Item, The: Dan Clark’s Feature Debut

Described by helmer Dan Clark as “a modern art-exploitation flick,” The Item, his feature debut, is more exploitation than art, and more a midnight flick than a legit entry in a festival’s dramatic competition.

As scripter and director, Clark shows some technical talent for combining graphic violence with slapstick humor, but he lacks the disciplined ability to tell a story, which is flimsy in the first place, in a tightly engaging manner. Before pic goes any further, it needs to be sent back to the editing room and lose 15 minutes of its running time.

As strange as it may sound, Wandering Monkey, the production unit responsible The Item, had specialized in creating children programming with strong emphasis on effects-driven creations that are heavy on digital, animatronics, and puppet work. Latter aspects are very much evident in the dark, occasionally hilarious tale that seems to have been imagined by an adolescent. Fashioned like a midnight comic book film, The Item contains some wildly cartoonish moments with slapstick mayhem, but they are unfortunately contained in an unappealing yarn that’s often weird for weird’s sake.

Pic begins well, when four felons are hired by an anonymous client via the internet and are instructed by him to travel to a remote desert location to get a certain “item.” They are to keep the mysterious “item” safe for a day, until the anonymous client will collect it and pay them for their services.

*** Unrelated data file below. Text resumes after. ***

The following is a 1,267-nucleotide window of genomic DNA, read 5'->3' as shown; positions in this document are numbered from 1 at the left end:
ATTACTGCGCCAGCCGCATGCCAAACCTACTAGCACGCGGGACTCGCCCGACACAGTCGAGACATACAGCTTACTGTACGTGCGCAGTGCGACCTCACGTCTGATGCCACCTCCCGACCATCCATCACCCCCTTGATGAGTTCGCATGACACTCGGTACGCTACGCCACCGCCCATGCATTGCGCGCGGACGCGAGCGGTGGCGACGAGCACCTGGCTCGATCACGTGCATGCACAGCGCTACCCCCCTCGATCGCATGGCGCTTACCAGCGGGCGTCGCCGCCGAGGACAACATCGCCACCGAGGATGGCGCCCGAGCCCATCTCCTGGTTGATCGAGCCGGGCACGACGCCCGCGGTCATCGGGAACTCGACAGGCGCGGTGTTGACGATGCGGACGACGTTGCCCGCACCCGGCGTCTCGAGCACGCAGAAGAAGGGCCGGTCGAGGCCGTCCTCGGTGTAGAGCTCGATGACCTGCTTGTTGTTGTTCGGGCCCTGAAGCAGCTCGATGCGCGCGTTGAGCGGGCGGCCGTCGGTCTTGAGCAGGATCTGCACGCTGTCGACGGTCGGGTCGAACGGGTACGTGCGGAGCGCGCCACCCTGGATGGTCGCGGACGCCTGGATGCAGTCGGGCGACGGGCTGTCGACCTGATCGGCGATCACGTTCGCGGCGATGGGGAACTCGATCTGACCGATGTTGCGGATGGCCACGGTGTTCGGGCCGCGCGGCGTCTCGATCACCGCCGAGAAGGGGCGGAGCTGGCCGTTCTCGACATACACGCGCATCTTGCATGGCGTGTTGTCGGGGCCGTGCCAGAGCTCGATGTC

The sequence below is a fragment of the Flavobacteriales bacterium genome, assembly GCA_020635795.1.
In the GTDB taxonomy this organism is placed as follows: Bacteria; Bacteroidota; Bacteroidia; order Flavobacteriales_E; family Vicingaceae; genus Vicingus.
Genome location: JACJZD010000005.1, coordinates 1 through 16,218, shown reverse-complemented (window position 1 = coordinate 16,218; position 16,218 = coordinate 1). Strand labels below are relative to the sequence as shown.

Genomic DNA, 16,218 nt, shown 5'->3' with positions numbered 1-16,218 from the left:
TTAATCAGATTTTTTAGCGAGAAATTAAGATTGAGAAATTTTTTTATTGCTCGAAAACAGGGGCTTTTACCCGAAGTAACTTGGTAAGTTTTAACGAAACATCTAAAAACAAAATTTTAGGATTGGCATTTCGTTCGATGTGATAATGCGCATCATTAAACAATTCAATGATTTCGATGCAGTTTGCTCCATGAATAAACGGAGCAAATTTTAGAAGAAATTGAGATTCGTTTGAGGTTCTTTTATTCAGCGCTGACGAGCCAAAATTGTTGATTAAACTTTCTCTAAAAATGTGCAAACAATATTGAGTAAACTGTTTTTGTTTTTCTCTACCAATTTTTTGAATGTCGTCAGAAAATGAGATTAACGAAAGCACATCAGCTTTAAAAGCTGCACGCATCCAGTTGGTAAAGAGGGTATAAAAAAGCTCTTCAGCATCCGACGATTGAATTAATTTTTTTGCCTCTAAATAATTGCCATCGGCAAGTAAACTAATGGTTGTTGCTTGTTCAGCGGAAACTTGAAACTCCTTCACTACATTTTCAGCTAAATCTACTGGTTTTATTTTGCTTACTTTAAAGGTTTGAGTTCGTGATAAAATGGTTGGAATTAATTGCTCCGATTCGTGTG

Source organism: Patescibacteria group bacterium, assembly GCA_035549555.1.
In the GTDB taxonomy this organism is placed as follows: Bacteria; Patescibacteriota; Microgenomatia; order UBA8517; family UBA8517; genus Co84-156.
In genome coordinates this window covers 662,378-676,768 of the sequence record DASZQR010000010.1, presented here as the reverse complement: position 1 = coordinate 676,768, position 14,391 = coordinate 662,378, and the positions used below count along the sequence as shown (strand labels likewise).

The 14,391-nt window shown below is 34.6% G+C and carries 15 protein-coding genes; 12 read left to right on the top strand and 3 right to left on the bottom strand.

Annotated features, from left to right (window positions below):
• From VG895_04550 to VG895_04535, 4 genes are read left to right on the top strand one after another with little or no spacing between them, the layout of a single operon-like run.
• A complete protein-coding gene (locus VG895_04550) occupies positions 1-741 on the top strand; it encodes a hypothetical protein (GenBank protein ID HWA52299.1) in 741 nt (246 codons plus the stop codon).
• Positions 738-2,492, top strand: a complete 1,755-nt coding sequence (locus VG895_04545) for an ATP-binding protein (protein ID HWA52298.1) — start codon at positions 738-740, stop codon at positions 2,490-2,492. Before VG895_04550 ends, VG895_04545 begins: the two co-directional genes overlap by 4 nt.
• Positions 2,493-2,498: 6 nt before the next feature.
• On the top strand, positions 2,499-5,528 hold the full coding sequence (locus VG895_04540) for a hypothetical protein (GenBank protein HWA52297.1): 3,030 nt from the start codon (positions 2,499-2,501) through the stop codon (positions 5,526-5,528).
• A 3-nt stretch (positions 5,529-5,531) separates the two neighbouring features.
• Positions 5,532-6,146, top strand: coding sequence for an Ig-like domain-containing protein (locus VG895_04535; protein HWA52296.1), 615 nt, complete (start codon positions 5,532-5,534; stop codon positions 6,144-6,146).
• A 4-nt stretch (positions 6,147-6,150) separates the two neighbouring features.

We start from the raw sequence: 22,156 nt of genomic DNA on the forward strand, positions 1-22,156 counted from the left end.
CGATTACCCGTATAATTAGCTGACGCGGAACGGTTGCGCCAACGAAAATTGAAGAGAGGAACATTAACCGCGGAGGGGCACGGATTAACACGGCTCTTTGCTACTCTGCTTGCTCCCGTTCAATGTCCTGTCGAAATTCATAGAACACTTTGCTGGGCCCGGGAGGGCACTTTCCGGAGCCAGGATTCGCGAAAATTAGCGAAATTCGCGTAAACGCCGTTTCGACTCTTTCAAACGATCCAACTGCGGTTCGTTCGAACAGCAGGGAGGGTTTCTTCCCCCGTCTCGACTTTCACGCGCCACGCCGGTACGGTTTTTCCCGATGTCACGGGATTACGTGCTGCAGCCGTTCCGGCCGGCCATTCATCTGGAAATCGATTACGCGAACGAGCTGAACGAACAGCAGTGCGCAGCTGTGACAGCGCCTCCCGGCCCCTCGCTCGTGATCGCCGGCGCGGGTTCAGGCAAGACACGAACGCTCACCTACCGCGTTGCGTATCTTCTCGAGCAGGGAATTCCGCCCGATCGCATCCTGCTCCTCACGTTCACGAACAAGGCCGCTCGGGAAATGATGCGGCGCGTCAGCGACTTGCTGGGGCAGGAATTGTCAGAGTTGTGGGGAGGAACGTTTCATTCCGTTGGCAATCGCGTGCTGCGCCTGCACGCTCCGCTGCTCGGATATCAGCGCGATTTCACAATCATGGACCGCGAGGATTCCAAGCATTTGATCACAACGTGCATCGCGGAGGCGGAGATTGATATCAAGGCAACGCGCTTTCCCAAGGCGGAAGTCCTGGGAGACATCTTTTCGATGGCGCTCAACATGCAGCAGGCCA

The felons take the item to the apartment of Rita (Judy Jean Kwon), an art student, whose bizarrely decorated crib (covered in dire baby doll sculptures) seems to be a safe place for it. Human curiosity being what is it, however, they begin to examine the item, only to discover a plump worm harnessed into a low-tech life- support container. Surprisingly, the item turns out to be chatty, with an uncanny knack for seeing through people and unravelling personal truths.

Tale’s second hour consists of brief encounters with the item, leading to ludicrously bloody results, when one by one the crew members are eliminated. It’s here that Clark misfires, approximating in his approach Roebrt Rodriguez’s film philosophy of coming up with “inventive” ways of slashing and terminating his cast. One can almost hear the director saying, and here is another revolting mode to present violence. Mark Villalobos deservedly gets a “blood effects” citation in the end credits.

One can’t blame the thesps for delivering irritating, over-the-top performances, particularly Ron Fitzgerald as Dr. Ody, though in the lead role, the beautiful Dawn Marie Velasquez rises above the rest, demonstrating potential for an intriguing action heroine. Since witty humor and narrative ingenuity are spread thin throughout the proceedings, The Item quickly turns into an enervating experience. Tech credits, particularly Michael Mayhew’s lensing and Kristina Alg’s production design, are colorful and campy, but they decorate a movie that overextends its welcome and sends the viewers out with a bad taste in their mouths.